The allocationSize is used to instruct the JPA provider the number of values that can be allocated by the application using a single database sequence call.

So, for the aforementioned mapping, Hibernate generates the following database schema:

CREATE SEQUENCE seq_post START 1 INCREMENT 5

CREATE TABLE post (
    id INT8 NOT NULL, 
    title VARCHAR(255), 
    PRIMARY KEY (id)
)

Notice that the sequence name matches the name attribute of the @SequenceGenerator annotation, and the sequence increment step is 5. This means that the sequence will allocate the values of 1, 6, 11, 16, and so on. For this reason, Hibernate can allocate the values of 2, 3, 4, 5 without needing to call the database sequence, therefore reducing the number of database round trips.

When persisting the same 5 Post entities, Hibernate generates the following SQL statements:

SELECT nextval('hibernate_sequence')
SELECT nextval('hibernate_sequence')

INSERT INTO post (title, id) 
VALUES ('High-Performance Java Persistence, Part 1', 1)

INSERT INTO post (title, id) 
VALUES ('High-Performance Java Persistence, Part 2', 2)

INSERT INTO post (title, id) 
VALUES ('High-Performance Java Persistence, Part 3', 3)

INSERT INTO post (title, id) 
VALUES ('High-Performance Java Persistence, Part 4', 4)

INSERT INTO post (title, id) 
VALUES ('High-Performance Java Persistence, Part 5', 5)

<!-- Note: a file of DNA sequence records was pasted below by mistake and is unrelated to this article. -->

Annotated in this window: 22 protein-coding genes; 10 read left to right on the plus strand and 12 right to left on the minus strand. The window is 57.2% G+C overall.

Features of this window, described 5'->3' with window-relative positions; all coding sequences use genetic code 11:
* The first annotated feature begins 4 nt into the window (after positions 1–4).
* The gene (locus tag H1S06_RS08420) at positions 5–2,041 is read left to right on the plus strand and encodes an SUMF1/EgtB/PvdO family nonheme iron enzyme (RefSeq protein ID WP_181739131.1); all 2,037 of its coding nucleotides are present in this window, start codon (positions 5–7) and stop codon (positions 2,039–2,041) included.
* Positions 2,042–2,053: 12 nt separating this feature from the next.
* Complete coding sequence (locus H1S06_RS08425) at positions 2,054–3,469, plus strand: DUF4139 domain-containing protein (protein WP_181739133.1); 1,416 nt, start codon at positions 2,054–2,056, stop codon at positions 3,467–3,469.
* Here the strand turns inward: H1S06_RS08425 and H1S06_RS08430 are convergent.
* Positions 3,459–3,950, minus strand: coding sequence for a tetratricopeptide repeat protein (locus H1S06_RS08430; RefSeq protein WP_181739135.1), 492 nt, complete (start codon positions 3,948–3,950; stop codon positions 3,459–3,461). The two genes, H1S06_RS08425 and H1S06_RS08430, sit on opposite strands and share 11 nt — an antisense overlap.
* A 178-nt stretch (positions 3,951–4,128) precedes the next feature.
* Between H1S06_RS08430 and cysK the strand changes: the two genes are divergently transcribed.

As I explained in this article, when the allocationSize is greater than 1, Hibernate uses the pooled optimizer.

When using the pooled optimizer, the database sequence value represents the highest value that can be allocated by Hibernate when persisting an entity.

The first sequence call gives the value of 1, so the first Post entity gets that value. Now, when persisting the second Post entity, Hibernate needs to call the sequence again, and it will get the value of 6, so it can generate the identifier values of 2, 3, 4, 5, and 6 without needing any other database sequence call.

If you enjoyed this article, I bet you are going to love my Book and Video Courses as well.

Conclusion

Using a database sequence object to generate JPA entity identifier values is the best strategy since it allows you to benefit from automatic batch inserts.

To reduce the number of sequence calls, Hibernate uses sequence optimizer algorithms, like pooled or pooled-lo. The pooled optimizer is the default strategy when using an allocationSize that’s greater than 1 in the @SequenceGenerator annotation.

Transactions and Concurrency Control eBook

Leave a Reply

Your email address will not be published. Required fields are marked *

This site uses Akismet to reduce spam. Learn how your comment data is processed.